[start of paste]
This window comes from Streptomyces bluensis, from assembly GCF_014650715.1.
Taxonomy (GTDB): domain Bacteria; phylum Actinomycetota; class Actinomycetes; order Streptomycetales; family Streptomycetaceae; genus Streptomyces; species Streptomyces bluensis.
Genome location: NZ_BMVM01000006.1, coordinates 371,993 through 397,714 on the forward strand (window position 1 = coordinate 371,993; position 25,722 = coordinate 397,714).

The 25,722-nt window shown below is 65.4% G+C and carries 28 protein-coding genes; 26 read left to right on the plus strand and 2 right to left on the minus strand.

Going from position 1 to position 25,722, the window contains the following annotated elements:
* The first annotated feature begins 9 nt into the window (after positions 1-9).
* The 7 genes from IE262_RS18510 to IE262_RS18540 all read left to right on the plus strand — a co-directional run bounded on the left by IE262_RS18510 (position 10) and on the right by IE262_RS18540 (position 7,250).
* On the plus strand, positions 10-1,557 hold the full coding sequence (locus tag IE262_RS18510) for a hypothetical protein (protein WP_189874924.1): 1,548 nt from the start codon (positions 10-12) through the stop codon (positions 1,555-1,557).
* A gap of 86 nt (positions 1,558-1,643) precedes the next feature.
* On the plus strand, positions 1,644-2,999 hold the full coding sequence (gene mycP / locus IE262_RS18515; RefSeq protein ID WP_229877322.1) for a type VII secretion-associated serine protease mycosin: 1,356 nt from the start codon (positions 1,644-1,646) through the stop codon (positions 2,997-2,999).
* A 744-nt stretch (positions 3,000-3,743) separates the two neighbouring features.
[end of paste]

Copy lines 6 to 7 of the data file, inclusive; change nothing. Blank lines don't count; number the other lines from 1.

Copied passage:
* The first annotated feature begins 9 nt into the window (after positions 1-9).
* The 7 genes from IE262_RS18510 to IE262_RS18540 all read left to right on the plus strand — a co-directional run bounded on the left by IE262_RS18510 (position 10) and on the right by IE262_RS18540 (position 7,250).